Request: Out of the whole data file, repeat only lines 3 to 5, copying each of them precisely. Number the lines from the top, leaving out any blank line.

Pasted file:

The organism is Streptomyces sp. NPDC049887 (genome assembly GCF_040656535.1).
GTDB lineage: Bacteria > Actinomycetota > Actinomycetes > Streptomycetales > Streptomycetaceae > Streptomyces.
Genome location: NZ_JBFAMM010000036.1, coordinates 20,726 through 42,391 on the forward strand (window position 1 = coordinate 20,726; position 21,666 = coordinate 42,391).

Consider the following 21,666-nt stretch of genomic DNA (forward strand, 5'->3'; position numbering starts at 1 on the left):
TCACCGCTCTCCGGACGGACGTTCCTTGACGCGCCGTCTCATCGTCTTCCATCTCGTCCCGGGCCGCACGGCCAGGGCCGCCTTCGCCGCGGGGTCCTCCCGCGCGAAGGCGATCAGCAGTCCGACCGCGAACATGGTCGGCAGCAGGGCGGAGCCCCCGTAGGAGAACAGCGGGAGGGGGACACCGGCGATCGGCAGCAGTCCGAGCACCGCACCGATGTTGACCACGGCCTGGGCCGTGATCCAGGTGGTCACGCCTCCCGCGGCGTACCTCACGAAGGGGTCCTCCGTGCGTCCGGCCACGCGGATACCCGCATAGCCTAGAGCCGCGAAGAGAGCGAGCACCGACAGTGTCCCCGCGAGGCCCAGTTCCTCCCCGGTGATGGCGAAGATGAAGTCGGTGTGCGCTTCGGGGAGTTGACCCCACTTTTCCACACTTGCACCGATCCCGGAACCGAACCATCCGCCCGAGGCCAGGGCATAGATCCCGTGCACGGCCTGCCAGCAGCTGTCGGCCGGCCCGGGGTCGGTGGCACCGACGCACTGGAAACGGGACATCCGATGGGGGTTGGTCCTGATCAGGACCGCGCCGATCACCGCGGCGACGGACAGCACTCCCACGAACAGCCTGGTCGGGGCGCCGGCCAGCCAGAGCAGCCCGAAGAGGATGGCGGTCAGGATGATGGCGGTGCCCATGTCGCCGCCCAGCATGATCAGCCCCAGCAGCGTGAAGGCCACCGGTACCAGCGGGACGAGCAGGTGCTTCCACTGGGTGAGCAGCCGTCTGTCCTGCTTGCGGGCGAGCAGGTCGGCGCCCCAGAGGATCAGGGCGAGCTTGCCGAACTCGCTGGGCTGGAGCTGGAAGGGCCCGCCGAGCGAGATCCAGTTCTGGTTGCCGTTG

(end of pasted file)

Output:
Genome location: NZ_JBFAMM010000036.1, coordinates 20,726 through 42,391 on the forward strand (window position 1 = coordinate 20,726; position 21,666 = coordinate 42,391).

Consider the following 21,666-nt stretch of genomic DNA (forward strand, 5'->3'; position numbering starts at 1 on the left):
TCACCGCTCTCCGGACGGACGTTCCTTGACGCGCCGTCTCATCGTCTTCCATCTCGTCCCGGGCCGCACGGCCAGGGCCGCCTTCGCCGCGGGGTCCTCCCGCGCGAAGGCGATCAGCAGTCCGACCGCGAACATGGTCGGCAGCAGGGCGGAGCCCCCGTAGGAGAACAGCGGGAGGGGGACACCGGCGATCGGCAGCAGTCCGAGCACCGCACCGATGTTGACCACGGCCTGGGCCGTGATCCAGGTGGTCACGCCTCCCGCGGCGTACCTCACGAAGGGGTCCTCCGTGCGTCCGGCCACGCGGATACCCGCATAGCCTAGAGCCGCGAAGAGAGCGAGCACCGACAGTGTCCCCGCGAGGCCCAGTTCCTCCCCGGTGATGGCGAAGATGAAGTCGGTGTGCGCTTCGGGGAGTTGACCCCACTTTTCCACACTTGCACCGATCCCGGAACCGAACCATCCGCCCGAGGCCAGGGCATAGATCCCGTGCACGGCCTGCCAGCAGCTGTCGGCCGGCCCGGGGTCGGTGGCACCGACGCACTGGAAACGGGACATCCGATGGGGGTTGGTCCTGATCAGGACCGCGCCGATCACCGCGGCGACGGACAGCACTCCCACGAACAGCCTGGTCGGGGCGCCGGCCAGCCAGAGCAGCCCGAAGAGGATGGCGGTCAGGATGATGGCGGTGCCCATGTCGCCGCCCAGCATGATCAGCCCCAGCAGCGTGAAGGCCACCGGTACCAGCGGGACGAGCAGGTGCTTCCACTGGGTGAGCAGCCGTCTGTCCTGCTTGCGGGCGAGCAGGTCGGCGCCCCAGAGGATCAGGGCGAGCTTGCCGAACTCGCTGGGCTGGAGCTGGAAGGGCCCGCCGAGCGAGATCCAGTTCTGGTTGCCGTTG